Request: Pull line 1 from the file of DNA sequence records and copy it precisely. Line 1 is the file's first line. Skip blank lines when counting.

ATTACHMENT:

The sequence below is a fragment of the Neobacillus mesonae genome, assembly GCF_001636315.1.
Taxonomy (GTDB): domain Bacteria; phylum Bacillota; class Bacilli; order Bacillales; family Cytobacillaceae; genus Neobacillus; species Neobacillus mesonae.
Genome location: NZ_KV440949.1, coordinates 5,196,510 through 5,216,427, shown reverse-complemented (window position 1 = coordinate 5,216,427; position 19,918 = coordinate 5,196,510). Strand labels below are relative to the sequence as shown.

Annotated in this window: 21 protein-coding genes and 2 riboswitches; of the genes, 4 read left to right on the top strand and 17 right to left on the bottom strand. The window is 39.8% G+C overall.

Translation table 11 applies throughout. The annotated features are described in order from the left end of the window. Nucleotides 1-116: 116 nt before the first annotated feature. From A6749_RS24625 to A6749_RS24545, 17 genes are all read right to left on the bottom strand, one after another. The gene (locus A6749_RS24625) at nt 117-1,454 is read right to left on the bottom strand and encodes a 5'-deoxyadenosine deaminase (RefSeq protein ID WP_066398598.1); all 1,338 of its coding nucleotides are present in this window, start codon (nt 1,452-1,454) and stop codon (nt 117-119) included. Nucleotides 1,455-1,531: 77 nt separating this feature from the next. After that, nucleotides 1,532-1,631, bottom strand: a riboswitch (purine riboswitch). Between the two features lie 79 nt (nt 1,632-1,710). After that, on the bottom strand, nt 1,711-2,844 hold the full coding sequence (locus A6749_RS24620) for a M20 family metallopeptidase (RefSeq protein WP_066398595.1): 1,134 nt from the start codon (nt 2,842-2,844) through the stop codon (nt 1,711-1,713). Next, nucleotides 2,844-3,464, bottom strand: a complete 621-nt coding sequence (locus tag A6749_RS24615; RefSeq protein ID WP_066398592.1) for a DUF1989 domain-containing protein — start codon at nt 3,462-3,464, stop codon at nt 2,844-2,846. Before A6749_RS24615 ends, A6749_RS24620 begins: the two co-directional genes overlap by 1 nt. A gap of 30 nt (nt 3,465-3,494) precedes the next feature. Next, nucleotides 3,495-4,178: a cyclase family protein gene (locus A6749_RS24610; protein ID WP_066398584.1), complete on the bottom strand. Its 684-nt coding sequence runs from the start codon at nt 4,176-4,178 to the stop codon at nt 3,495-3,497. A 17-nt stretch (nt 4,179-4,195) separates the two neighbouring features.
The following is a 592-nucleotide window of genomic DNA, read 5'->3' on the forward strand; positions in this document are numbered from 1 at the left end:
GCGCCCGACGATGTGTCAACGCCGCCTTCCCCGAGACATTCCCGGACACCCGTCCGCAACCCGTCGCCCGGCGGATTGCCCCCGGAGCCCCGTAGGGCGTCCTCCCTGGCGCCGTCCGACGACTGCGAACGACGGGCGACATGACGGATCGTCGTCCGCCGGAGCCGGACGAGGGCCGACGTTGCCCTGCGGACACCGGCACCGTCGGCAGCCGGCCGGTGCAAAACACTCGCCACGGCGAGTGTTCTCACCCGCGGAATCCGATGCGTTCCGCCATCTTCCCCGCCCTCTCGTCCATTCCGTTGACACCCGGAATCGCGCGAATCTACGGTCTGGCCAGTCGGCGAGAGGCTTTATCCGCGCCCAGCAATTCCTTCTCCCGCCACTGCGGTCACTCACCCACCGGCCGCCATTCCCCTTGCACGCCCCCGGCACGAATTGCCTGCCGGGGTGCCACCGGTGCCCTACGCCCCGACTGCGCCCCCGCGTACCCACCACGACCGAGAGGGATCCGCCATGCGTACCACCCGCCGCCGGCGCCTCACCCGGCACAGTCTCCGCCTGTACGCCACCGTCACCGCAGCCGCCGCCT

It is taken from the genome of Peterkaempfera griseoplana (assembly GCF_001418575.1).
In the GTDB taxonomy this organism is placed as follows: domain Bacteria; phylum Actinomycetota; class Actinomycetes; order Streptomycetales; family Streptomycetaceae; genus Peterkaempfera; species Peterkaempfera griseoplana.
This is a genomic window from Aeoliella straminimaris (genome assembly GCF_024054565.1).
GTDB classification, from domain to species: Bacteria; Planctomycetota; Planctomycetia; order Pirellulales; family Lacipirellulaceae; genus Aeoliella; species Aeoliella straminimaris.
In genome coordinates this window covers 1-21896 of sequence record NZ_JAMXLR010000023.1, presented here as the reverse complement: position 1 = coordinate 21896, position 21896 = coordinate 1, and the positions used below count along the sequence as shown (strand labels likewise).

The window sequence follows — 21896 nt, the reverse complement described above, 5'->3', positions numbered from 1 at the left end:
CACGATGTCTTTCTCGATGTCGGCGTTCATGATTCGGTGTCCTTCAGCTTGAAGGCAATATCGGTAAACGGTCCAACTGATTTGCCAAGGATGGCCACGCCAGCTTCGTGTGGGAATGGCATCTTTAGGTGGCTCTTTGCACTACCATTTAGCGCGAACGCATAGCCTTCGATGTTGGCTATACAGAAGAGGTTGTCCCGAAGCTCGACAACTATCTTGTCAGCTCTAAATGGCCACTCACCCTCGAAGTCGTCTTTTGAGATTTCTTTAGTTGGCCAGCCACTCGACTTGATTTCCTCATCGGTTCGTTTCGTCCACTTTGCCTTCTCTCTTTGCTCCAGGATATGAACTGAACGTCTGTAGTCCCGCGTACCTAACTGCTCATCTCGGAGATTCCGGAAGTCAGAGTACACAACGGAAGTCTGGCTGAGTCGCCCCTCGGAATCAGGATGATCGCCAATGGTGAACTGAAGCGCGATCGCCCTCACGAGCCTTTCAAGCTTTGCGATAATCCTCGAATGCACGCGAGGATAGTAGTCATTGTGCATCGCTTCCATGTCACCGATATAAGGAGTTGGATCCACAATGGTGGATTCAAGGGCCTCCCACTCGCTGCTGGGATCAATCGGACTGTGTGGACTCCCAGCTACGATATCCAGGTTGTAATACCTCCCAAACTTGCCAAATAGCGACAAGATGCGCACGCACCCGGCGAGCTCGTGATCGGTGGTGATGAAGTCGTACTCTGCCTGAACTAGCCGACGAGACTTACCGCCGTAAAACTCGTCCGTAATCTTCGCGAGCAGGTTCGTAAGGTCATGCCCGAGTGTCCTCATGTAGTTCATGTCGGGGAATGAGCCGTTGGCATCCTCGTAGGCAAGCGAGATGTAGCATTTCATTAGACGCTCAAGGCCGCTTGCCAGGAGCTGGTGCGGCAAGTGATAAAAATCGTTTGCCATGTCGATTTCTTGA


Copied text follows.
The sequence below is a fragment of the Neobacillus mesonae genome, assembly GCF_001636315.1.